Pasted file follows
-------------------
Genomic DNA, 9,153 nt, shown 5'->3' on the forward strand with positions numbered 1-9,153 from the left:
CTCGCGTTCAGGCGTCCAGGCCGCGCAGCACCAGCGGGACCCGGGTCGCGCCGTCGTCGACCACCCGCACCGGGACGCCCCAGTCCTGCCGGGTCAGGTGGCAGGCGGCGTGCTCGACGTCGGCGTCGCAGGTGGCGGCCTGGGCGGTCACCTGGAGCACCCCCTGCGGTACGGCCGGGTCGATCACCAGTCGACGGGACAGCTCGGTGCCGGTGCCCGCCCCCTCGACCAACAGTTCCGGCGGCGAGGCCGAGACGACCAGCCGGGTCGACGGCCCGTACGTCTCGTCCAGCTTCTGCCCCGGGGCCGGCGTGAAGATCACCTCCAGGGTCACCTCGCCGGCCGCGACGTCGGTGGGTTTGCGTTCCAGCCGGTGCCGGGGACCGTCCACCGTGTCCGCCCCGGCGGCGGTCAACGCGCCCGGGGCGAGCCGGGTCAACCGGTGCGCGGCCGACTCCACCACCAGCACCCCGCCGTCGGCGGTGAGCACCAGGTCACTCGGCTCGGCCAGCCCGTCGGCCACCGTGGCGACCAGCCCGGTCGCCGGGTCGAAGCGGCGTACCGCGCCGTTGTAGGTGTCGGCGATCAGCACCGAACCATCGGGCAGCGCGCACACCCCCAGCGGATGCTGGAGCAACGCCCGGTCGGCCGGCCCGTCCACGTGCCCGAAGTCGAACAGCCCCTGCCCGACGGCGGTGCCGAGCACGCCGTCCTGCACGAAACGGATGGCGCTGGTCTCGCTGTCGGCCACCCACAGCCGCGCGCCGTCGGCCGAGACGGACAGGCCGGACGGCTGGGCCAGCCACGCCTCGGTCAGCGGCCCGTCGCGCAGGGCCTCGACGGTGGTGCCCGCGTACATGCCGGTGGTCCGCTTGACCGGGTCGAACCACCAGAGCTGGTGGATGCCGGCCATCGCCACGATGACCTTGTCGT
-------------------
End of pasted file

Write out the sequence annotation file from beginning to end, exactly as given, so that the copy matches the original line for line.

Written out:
Genomic DNA, 9,153 nt, shown 5'->3' on the forward strand with positions numbered 1-9,153 from the left:
CTCGCGTTCAGGCGTCCAGGCCGCGCAGCACCAGCGGGACCCGGGTCGCGCCGTCGTCGACCACCCGCACCGGGACGCCCCAGTCCTGCCGGGTCAGGTGGCAGGCGGCGTGCTCGACGTCGGCGTCGCAGGTGGCGGCCTGGGCGGTCACCTGGAGCACCCCCTGCGGTACGGCCGGGTCGATCACCAGTCGACGGGACAGCTCGGTGCCGGTGCCCGCCCCCTCGACCAACAGTTCCGGCGGCGAGGCCGAGACGACCAGCCGGGTCGACGGCCCGTACGTCTCGTCCAGCTTCTGCCCCGGGGCCGGCGTGAAGATCACCTCCAGGGTCACCTCGCCGGCCGCGACGTCGGTGGGTTTGCGTTCCAGCCGGTGCCGGGGACCGTCCACCGTGTCCGCCCCGGCGGCGGTCAACGCGCCCGGGGCGAGCCGGGTCAACCGGTGCGCGGCCGACTCCACCACCAGCACCCCGCCGTCGGCGGTGAGCACCAGGTCACTCGGCTCGGCCAGCCCGTCGGCCACCGTGGCGACCAGCCCGGTCGCCGGGTCGAAGCGGCGTACCGCGCCGTTGTAGGTGTCGGCGATCAGCACCGAACCATCGGGCAGCGCGCACACCCCCAGCGGATGCTGGAGCAACGCCCGGTCGGCCGGCCCGTCCACGTGCCCGAAGTCGAACAGCCCCTGCCCGACGGCGGTGCCGAGCACGCCGTCCTGCACGAAACGGATGGCGCTGGTCTCGCTGTCGGCCACCCACAGCCGCGCGCCGTCGGCCGAGACGGACAGGCCGGACGGCTGGGCCAGCCACGCCTCGGTCAGCGGCCCGTCGCGCAGGGCCTCGACGGTGGTGCCCGCGTACATGCCGGTGGTCCGCTTGACCGGGTCGAACCACCAGAGCTGGTGGATGCCGGCCATCGCCACGATGACCTTGTCGT